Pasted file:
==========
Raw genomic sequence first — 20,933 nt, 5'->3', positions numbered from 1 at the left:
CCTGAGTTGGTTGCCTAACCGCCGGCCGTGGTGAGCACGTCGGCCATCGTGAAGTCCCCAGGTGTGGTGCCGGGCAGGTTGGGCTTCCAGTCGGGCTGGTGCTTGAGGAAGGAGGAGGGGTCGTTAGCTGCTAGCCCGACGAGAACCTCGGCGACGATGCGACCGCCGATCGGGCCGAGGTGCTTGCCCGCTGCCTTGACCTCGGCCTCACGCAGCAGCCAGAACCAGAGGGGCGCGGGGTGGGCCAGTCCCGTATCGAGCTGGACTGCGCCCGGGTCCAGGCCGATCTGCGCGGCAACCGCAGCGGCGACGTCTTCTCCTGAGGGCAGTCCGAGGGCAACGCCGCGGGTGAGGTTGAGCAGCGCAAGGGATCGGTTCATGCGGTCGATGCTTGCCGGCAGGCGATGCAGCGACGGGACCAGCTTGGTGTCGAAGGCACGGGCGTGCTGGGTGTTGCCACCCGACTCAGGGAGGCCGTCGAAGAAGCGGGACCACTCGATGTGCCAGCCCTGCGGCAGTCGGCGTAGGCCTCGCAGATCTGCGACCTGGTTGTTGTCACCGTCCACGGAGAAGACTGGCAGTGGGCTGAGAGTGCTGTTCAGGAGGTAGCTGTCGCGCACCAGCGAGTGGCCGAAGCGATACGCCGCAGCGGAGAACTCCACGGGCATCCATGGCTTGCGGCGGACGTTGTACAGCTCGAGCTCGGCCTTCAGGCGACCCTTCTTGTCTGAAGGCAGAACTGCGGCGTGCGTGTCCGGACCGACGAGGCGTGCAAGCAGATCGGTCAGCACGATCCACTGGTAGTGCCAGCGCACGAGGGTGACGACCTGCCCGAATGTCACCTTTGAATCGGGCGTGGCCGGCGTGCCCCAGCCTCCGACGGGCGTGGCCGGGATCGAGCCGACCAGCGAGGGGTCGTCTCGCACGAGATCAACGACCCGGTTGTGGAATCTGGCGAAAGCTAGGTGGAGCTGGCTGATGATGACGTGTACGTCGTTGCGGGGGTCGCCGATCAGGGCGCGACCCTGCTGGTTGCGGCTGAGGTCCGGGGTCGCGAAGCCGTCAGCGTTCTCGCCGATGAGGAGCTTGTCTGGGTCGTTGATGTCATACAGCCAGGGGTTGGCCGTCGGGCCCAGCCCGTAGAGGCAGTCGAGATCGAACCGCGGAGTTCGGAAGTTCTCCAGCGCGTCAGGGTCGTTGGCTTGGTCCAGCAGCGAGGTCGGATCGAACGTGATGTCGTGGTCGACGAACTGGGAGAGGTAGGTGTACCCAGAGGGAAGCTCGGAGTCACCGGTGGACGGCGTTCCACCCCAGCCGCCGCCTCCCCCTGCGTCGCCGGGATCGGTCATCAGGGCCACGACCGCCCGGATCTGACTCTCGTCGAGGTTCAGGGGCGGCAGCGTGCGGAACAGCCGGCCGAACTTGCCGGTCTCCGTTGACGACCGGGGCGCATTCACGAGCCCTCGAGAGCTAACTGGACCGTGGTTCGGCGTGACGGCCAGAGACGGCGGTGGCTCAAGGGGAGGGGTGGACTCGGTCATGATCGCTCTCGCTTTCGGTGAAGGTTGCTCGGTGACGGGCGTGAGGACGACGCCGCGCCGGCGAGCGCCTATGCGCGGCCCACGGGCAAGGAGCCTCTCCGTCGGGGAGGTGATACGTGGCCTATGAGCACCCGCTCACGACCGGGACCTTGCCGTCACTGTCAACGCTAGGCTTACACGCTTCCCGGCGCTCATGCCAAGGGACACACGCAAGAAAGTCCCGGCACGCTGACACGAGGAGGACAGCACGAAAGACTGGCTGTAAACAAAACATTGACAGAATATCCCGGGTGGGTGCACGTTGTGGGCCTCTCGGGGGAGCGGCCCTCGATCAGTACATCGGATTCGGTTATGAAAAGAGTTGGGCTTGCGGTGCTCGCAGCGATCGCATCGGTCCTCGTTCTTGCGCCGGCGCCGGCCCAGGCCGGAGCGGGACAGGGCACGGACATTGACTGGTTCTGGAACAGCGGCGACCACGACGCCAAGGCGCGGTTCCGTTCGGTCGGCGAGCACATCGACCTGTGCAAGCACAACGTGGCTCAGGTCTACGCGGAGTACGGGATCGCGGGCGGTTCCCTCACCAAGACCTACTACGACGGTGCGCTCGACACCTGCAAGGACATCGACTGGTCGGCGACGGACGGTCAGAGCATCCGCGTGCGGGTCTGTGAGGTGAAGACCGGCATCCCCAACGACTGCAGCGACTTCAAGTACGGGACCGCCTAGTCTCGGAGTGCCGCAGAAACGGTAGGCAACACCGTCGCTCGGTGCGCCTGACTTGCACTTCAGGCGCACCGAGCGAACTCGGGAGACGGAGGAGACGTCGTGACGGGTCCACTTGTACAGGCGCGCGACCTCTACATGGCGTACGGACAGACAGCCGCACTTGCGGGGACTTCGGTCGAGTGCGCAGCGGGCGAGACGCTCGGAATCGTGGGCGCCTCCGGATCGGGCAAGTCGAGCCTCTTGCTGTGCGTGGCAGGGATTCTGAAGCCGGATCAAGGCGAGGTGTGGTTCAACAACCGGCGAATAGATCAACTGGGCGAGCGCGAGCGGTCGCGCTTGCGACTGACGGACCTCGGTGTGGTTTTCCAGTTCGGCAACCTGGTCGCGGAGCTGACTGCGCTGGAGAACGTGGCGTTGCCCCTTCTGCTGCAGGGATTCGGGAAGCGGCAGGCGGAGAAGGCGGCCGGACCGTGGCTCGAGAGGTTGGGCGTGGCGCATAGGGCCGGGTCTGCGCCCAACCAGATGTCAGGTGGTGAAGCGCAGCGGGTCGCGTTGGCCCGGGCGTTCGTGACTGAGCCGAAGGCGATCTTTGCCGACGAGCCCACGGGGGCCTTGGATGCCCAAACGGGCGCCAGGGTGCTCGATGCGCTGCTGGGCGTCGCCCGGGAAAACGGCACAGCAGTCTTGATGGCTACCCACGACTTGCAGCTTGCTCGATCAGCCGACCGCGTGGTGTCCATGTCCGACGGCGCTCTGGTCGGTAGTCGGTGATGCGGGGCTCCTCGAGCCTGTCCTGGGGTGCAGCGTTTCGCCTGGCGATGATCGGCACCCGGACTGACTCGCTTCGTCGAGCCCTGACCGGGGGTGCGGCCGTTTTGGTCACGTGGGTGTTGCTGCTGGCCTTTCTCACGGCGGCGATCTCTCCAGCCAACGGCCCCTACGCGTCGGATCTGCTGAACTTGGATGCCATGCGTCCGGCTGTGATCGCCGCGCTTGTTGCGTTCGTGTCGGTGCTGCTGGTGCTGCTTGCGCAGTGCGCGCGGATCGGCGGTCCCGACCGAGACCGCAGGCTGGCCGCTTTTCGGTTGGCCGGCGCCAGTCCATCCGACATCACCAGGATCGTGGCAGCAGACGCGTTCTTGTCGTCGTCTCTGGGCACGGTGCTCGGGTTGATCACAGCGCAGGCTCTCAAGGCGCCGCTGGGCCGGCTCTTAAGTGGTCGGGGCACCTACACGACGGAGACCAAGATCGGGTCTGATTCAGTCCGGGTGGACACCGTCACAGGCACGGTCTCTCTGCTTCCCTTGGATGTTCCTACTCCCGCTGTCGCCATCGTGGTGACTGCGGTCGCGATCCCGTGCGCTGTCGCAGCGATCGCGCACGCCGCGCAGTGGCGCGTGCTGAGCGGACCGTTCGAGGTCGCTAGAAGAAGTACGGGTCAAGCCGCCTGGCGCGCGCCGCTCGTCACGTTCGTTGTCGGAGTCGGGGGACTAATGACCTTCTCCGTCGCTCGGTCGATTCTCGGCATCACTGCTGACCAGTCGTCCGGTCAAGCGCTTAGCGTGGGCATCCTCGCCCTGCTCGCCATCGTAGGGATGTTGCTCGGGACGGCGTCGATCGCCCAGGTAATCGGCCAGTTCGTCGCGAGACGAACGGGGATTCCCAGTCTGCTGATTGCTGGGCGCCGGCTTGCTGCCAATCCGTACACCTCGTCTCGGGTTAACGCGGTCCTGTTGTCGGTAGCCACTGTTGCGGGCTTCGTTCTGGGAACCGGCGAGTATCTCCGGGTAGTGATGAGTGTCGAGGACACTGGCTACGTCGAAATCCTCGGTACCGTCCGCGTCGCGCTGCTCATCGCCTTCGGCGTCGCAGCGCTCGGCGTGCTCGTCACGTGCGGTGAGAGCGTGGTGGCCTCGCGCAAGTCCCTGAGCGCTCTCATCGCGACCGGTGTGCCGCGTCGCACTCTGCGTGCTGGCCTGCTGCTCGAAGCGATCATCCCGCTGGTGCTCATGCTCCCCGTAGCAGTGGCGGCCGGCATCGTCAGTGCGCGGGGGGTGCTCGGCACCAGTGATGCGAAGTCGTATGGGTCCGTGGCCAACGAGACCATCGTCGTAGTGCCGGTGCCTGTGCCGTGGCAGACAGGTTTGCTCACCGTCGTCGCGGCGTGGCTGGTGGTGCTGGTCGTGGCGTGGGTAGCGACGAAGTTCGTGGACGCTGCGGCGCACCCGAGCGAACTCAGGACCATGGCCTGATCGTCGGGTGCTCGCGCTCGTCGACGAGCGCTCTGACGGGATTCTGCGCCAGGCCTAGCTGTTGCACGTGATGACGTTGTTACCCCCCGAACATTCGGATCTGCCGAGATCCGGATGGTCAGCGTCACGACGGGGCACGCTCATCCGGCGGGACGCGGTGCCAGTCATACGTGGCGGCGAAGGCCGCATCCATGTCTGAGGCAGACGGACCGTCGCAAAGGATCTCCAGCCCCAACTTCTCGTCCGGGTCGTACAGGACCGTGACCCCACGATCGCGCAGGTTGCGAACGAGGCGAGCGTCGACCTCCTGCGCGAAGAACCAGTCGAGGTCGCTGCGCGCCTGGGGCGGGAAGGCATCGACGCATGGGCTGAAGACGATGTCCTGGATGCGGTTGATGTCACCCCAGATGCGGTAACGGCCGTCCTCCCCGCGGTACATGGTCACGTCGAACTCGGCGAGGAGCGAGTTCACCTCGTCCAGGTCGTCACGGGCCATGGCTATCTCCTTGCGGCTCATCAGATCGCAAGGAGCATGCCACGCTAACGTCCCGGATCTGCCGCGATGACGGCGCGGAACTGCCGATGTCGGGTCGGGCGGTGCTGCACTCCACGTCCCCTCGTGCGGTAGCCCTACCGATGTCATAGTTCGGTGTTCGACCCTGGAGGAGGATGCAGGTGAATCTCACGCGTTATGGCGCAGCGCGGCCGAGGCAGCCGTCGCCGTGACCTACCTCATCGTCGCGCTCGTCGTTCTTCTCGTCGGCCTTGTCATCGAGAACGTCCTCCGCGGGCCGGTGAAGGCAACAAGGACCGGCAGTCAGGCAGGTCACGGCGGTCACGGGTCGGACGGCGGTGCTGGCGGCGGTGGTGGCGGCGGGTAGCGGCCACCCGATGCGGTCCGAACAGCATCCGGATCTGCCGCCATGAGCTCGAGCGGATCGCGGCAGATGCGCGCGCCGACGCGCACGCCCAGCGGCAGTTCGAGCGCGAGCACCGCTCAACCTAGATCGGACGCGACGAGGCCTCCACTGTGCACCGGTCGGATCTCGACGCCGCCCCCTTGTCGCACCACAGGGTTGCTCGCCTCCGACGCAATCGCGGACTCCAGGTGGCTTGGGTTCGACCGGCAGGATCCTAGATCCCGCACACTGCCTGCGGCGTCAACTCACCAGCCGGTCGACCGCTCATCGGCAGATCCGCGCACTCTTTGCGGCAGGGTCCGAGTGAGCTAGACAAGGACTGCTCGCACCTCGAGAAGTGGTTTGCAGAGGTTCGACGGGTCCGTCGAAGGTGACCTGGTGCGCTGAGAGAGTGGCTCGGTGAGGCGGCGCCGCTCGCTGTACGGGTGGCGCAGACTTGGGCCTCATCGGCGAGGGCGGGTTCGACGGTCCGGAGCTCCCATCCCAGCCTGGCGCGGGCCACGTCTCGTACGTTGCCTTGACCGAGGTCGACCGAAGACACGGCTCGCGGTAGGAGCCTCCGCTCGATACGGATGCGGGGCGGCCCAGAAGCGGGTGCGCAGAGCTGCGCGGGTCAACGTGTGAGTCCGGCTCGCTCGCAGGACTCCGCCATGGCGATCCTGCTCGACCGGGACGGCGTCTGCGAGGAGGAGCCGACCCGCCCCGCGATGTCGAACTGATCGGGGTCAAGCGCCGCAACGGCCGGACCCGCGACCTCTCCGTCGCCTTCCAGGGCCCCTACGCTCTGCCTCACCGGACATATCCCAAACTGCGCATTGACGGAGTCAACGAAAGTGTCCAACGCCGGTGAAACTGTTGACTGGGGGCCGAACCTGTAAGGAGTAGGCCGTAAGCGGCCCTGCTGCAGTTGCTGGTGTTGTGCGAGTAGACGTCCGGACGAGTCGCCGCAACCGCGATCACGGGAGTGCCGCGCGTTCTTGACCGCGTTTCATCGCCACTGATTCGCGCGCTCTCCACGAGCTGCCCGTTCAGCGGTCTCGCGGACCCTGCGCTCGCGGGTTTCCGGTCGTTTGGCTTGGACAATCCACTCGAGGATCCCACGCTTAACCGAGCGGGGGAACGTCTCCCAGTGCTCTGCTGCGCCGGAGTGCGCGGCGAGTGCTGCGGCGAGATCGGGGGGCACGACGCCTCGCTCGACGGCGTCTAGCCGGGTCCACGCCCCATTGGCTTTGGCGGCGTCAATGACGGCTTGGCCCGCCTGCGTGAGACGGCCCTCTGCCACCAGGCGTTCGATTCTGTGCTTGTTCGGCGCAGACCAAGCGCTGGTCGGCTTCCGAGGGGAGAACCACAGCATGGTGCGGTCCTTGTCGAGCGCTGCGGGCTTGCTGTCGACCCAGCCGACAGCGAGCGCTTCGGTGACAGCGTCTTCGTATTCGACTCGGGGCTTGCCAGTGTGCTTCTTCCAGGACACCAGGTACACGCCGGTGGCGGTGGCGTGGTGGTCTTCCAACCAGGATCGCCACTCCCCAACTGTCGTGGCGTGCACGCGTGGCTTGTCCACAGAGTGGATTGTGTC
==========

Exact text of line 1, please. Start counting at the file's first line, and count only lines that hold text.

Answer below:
Raw genomic sequence first — 20,933 nt, 5'->3', positions numbered from 1 at the left: